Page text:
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PAlife HOSPITALIT Y MAKING A MEAL OF IT


If a meal isn’t part of the hospitality experience, you still need to ensure guests don’t go away hungry, so think about a caterer. Here are


Lyndy Redding of Absolute Taste’s


suggestions for making sure yours is an event to savour


It goes without saying that the food should be as memorable as the rest of the occasion. Caterers should be able


to offer creatively themed options, the more challenging the better.


Find a locally sourced caterer. Aside


from meaning that both the company and the food will have a reduced carbon footprint, it will give guests a taste of local produce and fare, and mean there‘s less chance of transport problems on the day.


Supply enough food in relation to alcohol. One good reason to serve food is to absorb all the booze: guests will then have more fun talking to each other, and more chance of remembering it afterwards.


It‘s good to have confi dence in a tried and tested company, so try to build a


relationship with your caterer; they will have to plan, practise and be as ready as you are for the event.


Remember to offer a full range of


dietary requirements, veggie options and even food for non-human guests, such as seeing-eye dogs if attendees include the visually impaired.


Do a tasting – any caterer worth its salt will let you have ample opportunity to try what you are ordering, and it is worth checking the quality in advance.


For more information see absolutetaste.co.uk.


together by an events company to include charter fl ights, coaches and transfers, such as the chance to visit the fi ve-star Hotel de Paris in Monaco, where your guests will get to go for a spin in some of the world’s most fantastic cars (Lamborghini, Aston Martin, Ferrari, Bentley, Maserati) before stopping off for a fl utter at the casino. Or there is a VIP trip to the Moët et Chandon Champagne cellars at Epernay in France for a full tour of the Champagne- making process, including plenty of chances to sample the fi nished product. Afterwards, attendees are treated to a reception in the Caveau Napoléon, a unique setting near the galleries where the Champagne slowly matures. Following a tour of the cellars, which Napoleon once visited (inspiring the name Brut Imperial), sit down to an eight-course lunch with matched Champagnes.


WINE MATTERS What if you have your entire event in place, but


want something a little bit special to cement the occasion in people’s minds? Arrange a wine tasting with a service provider like Wine Matters. It’s a great ice-breaker for a group looking for something diverting after a conference or before a meal, and most hotels and other venues are amenable to having a bottle or two brought on site. The choice of wine can be up to your budget, or you could name a theme, in which case Wine Matters will provide a selection. Or if you have something specifi c in mind, you can source the wine yourself. Wine doesn’t have to be expensive to be good, Wine Matters’ Richard Congreve comments, and a price range of between £8-£18 covers a full range of quality and tastes, although you're welcome to spend more if you choose to. Wine Matters will provide an hour-and-a- half of amusement, somewhere between a delicious distraction and a tutorial, and take you through the analytical tasting of six wines using tasting sheets to assess swirl, light, smell and, of course, fl avour. The tasting will often be blind so that preconceptions are avoided, and a spittoon is provided should anyone not wish to imbibe. Apparently, hiding the wine labels has brought about some interesting comments as people get into the swing of a tasting, providing feedback such as “it smells like sardines”. Wine Matters can also match or even mismatch wine with food, and will create each tasting based on the needs of the client. The PA Life offi ce was lucky enough to try a selection of white wines from Corney and Barrow (corneyandbarrow.com), which also runs its own wine club.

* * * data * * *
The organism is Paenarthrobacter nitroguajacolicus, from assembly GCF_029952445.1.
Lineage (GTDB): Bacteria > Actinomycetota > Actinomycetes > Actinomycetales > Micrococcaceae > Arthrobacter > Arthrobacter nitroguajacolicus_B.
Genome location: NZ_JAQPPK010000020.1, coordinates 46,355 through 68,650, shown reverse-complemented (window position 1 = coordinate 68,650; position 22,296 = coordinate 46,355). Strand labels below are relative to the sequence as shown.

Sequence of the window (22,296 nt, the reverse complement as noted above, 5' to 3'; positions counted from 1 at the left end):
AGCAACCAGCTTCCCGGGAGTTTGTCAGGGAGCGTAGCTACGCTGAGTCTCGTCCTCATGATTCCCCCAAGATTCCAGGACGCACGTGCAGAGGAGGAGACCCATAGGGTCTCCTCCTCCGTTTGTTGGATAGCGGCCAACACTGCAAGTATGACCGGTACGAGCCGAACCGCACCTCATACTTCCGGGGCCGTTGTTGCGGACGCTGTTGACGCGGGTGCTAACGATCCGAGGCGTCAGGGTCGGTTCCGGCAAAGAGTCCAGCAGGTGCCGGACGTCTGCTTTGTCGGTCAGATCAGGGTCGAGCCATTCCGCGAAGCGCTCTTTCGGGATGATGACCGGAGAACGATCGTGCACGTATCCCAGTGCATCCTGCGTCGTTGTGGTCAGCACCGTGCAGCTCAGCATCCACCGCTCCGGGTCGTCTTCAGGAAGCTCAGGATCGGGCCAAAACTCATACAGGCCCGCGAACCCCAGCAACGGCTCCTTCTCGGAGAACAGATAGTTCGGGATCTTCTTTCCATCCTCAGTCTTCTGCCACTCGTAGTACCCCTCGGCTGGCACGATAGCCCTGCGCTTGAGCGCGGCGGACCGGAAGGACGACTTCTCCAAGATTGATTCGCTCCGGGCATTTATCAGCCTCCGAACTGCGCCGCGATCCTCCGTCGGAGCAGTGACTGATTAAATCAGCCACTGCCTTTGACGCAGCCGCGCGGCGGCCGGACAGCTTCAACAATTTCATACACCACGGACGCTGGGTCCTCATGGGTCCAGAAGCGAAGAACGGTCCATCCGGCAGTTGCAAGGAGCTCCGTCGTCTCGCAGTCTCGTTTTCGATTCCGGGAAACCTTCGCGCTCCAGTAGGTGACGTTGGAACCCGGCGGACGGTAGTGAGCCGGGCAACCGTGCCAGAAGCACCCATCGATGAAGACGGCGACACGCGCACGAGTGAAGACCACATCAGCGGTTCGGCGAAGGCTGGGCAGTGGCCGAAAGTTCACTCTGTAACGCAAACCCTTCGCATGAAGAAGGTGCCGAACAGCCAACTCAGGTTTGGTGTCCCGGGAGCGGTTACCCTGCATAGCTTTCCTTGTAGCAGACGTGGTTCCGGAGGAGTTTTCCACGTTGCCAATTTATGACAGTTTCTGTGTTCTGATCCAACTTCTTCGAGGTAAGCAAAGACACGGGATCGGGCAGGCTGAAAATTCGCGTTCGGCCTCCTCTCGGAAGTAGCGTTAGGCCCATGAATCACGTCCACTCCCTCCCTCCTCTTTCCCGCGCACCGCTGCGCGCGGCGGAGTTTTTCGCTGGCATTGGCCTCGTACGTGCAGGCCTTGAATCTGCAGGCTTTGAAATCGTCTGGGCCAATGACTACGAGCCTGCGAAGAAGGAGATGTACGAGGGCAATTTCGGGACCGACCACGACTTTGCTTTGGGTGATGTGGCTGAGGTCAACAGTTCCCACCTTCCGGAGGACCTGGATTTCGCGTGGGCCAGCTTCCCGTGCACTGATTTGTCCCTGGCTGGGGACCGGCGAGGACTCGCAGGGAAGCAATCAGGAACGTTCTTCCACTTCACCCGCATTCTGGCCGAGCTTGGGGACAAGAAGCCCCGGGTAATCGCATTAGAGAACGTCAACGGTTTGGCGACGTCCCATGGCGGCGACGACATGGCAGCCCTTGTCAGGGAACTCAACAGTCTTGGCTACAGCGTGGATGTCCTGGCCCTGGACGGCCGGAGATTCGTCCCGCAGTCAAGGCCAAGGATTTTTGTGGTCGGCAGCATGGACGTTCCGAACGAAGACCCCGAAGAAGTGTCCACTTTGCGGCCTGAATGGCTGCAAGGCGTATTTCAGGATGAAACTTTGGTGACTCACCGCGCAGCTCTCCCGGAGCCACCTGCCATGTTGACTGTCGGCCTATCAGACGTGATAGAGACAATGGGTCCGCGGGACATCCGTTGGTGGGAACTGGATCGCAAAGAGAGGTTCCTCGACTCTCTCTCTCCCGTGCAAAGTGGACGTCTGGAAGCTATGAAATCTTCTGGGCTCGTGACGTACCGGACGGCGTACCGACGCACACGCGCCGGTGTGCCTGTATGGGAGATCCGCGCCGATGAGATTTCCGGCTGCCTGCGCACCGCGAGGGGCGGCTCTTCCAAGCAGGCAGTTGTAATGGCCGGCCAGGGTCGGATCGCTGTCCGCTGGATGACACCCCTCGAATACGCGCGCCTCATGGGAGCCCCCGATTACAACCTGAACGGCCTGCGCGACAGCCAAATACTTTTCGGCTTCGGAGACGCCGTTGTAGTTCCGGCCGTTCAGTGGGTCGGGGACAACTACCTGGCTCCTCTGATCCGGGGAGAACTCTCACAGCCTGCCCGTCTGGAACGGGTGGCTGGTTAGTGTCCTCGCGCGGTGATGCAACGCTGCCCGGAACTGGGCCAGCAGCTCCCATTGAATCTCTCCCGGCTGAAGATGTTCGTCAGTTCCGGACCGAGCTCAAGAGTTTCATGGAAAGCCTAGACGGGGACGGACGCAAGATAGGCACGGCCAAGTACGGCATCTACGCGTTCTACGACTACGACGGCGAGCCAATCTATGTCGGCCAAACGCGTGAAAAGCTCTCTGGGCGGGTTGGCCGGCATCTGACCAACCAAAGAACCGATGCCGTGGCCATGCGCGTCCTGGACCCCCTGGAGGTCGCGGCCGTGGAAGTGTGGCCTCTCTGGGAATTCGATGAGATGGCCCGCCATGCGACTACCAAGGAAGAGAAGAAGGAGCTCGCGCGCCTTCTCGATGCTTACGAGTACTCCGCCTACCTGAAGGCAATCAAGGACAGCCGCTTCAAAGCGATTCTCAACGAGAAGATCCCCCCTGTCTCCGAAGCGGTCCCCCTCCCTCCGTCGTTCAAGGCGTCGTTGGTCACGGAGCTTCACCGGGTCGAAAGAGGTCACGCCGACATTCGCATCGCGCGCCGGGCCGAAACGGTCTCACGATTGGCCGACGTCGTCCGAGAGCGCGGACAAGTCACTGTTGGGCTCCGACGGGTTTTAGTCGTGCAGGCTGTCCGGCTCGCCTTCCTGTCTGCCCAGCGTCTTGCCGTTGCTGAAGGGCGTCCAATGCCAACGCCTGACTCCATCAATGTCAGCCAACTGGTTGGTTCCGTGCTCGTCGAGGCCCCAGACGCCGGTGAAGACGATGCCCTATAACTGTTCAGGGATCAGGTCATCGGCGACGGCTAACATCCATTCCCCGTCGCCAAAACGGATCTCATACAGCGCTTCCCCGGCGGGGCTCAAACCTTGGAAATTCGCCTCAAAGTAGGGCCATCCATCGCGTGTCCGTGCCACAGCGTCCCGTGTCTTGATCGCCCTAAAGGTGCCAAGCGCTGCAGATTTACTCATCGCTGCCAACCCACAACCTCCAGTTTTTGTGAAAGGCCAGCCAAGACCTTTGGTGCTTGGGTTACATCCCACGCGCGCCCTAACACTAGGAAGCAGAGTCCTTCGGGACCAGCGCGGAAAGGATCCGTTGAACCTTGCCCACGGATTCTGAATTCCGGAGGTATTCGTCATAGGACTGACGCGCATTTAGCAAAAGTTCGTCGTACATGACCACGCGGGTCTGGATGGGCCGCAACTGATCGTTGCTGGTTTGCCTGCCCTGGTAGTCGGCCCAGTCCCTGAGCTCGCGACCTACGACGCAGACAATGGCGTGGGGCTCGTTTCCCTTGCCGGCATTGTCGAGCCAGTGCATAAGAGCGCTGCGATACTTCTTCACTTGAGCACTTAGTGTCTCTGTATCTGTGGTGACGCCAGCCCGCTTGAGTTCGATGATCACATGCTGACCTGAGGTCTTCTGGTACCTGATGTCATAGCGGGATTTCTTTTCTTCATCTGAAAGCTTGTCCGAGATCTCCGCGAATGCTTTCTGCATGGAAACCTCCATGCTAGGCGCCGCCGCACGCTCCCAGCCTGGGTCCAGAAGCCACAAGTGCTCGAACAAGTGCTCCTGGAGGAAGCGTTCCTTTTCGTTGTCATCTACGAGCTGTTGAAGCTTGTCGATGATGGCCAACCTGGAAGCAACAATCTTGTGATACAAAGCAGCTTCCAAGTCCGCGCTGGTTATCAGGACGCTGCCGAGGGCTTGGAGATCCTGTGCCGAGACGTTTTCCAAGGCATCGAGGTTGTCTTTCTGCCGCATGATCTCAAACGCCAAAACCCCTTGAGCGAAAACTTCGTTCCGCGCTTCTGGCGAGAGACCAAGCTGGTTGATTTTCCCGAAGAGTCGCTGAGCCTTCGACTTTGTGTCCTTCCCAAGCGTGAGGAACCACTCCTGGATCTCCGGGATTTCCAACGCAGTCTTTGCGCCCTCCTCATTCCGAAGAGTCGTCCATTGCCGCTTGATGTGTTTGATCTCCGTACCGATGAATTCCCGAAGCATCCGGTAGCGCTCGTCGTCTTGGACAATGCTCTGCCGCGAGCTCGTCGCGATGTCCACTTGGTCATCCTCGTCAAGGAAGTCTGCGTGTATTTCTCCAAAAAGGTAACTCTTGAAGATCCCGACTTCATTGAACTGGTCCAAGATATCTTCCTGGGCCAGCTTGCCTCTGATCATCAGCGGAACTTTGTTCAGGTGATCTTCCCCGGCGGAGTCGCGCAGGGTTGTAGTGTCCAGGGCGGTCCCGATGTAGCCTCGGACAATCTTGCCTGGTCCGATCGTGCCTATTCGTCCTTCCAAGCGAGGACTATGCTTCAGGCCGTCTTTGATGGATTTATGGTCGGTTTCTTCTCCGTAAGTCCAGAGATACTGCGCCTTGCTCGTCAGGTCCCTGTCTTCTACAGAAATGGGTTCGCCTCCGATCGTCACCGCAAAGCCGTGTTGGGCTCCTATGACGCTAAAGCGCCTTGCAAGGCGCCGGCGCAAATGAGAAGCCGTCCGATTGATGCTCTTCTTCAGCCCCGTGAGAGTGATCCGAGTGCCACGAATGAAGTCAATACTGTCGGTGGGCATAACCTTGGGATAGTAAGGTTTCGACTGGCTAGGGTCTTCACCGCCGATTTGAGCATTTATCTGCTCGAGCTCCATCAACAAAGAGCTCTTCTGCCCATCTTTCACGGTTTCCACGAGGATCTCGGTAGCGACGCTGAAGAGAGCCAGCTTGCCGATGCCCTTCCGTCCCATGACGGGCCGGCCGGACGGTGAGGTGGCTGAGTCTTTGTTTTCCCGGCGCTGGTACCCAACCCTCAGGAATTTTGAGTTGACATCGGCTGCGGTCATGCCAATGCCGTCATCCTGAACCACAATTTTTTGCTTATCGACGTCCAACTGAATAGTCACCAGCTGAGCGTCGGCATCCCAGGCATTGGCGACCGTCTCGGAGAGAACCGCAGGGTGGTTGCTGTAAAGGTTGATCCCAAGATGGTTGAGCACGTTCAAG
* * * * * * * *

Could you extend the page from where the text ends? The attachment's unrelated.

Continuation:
Tasting is not an exercise in snobbery, although Congreve assures us that the purpose is not to get drunk either. The knowledge of wine, grapes, regions and soils at his disposal is disarming, and he dispenses it willingly and with a friendly air. The fee for his and his wife Kara’s service includes all consultation time, drafting, preparation and presentation, a good way to keep event costs down. Alternatively, the wine merchant Corney and Barrow provides a loyalty scheme for party organisers that includes a free bottle of bubbly when you fi rst sign up. There is also a reward to the organiser of £1 per person for booking at one of its bars or restaurants, whether or not you attend. All in all, Congreve says, “it’s a great choice of entertainment for under a grand for up to 20 people”. So there you have it, a full gamut of ways


to treat your clients beyond the clichés of Champagne and cigars, proving that corporate hospitality and its providers are giving cost-effective options that are fully in keeping with the times. ●


Experiences included are available from AOK Events (aokevents.com), Kaluma Travel (kalumatravel.co.uk), Inconnection (inconnection.uk.com), Fortnum and Mason (fortnumandmason.com), Large Outdoors (largeoutdoors.com) and Wine Matters (08456 127475, winematters.co.uk). Additional information was provided by Tom Barrow, Marketing Manager at Inconnection. To fi nd out about party organiser privileges and get your hands on a Party Organiser Privilege card, email pop@ corneyandbarrow.com or go to corney-barrow.co.uk


PALIFE.CO.UK


♦ 49 ♦


JANUARY/FEBRUARY 2013 • PALife


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